In my first year of college living in a dorm was like torture to me. I also can remember a time when I kicked a sofa across a room because my sister was playing pool and listening to music on the floor below me. When she refused to turn down the music and made some snide comment, I basically freaked out and started screaming. Another time when I worked in an office, and a woman kept snapping her gum "very loudly," it nearly drove me crazy. I was puzzled that no one else in the office seemed to notice her annoying habit.
Growing up my family members gave me a hard time about my sensitivities, especially my father. His attitude was: "What's wrong with you? Get over it!" My sisters and my Mom usually just teased me. Many times, though, I've felt extreme hatred towards people that make noise and seemingly have no consideration for others.
We all have to get along and live in a very noisy, abrasive world. Personally I am distressed by noise frequently. I've even considered buying sound-blocking double pane windows to install in my condo.(They are very expensive) I can't imagine why every dwelling is not equipped already with double pane windows and well insulated walls. Who wants to hear the conversations of neighbors, traffic outside, or people thumping about?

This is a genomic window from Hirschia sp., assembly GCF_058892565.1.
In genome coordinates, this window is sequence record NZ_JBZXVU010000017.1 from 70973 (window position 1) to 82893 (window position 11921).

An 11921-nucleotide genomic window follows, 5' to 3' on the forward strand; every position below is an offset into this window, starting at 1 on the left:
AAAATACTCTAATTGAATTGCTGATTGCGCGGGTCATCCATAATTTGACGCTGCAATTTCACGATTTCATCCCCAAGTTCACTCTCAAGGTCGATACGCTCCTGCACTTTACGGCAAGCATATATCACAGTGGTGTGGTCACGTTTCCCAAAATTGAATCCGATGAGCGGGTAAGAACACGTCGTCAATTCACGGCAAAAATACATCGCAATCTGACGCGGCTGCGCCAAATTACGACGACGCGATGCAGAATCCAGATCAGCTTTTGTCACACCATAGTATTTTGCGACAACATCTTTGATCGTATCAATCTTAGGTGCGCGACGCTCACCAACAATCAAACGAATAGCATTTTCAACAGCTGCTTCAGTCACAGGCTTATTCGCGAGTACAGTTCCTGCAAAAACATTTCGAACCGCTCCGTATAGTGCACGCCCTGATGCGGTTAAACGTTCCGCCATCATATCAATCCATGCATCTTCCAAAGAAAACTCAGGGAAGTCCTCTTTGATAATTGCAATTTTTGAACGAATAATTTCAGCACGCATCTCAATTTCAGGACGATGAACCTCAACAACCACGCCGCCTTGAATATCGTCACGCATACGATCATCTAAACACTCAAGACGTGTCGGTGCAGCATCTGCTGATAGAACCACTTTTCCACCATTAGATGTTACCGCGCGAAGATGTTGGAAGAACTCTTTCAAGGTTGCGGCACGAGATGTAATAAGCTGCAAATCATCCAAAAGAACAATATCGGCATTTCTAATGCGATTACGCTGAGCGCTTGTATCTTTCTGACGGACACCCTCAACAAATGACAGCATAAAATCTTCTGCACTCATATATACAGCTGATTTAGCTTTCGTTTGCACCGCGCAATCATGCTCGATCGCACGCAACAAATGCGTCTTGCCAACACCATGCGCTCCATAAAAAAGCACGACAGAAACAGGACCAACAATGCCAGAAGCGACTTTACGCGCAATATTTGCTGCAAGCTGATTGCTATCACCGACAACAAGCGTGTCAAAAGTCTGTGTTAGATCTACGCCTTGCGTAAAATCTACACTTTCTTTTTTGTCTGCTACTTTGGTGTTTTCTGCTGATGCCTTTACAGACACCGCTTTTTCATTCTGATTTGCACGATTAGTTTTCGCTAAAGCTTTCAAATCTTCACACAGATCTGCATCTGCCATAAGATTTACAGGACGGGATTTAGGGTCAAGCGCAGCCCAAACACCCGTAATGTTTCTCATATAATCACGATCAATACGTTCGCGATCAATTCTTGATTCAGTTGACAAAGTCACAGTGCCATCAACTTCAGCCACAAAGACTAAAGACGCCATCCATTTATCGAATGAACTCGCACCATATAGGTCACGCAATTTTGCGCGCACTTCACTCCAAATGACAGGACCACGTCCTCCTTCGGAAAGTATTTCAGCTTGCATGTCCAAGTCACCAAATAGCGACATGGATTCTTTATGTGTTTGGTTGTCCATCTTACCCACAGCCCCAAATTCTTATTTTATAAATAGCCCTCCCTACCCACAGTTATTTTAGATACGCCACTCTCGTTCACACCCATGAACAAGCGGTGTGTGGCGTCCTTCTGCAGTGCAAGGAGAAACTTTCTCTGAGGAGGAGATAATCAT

Here is a list of coping mechanisms I've developed over the years.
2. Fans/ Aquariums/ Water Blubbers/ Air Circulator
3. Classical Music
In a related topic psychologist Dr. Elaine Aron has developed the theory of the Highly Sensitive Person (HSP), and has written many books.Years ago I took her quiz and scored very high. Not surprisingly I am a HSP. HSPs have hypersensitivity to noise and other experiences. It seems that 'people like me,' or HSP's, have highly tuned nervous systems. Very little outside stimulation is required to arouse my senses, as I am already highly tuned. Hence, the environment can potentially frequently over-stimulate me and overwhelm me.
Dr. Aron emphasizes both the good and the bad about being an HSP, and she gives lots of tips. The bad news is that the world is a very noisy, uncontrollable place for an HSP. The good news is that having a highly tuned nervous system can alert to danger more quickly. Also HSPs can appreciate the arts richly, and HSPs make good therapists and artists. (We certainly need plenty of those.) Indeed, perhaps our species might not have survived if it weren't for those one or two neurotic HSPs in the tribe, eyes wide open at night, alert to the dangers of attack.